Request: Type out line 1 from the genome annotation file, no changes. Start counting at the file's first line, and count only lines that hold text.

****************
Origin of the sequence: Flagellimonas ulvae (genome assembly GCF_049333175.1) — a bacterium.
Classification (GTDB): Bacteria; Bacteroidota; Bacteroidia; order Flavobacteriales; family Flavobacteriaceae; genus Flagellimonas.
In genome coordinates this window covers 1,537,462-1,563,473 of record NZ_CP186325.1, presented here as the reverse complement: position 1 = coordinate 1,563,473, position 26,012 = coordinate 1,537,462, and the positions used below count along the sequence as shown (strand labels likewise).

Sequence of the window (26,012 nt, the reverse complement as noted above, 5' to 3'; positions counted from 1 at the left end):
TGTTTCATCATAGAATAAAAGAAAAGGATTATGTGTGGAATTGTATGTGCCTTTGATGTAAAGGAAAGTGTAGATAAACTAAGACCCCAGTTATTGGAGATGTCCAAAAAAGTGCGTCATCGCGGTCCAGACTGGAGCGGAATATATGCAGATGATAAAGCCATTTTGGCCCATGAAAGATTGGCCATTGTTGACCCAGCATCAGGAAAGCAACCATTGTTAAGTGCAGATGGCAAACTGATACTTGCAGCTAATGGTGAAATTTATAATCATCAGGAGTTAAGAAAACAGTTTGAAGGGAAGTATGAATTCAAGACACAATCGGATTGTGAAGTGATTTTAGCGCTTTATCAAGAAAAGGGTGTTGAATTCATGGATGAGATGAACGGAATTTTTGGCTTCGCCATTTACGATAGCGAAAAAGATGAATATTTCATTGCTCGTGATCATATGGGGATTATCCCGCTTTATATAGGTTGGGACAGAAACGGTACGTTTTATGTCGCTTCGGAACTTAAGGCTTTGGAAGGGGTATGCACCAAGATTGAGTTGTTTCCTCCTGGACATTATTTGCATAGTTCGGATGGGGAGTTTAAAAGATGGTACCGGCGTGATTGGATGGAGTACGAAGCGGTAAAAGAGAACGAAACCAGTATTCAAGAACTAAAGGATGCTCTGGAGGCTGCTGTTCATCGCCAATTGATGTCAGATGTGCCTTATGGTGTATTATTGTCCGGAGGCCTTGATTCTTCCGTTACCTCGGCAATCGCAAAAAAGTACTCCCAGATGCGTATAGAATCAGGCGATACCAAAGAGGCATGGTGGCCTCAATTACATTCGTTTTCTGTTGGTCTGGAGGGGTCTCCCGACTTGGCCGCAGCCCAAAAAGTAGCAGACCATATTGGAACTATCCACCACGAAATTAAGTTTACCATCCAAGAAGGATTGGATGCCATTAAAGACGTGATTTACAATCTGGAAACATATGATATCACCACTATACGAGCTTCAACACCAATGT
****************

Origin of the sequence: Flagellimonas ulvae (genome assembly GCF_049333175.1) — a bacterium.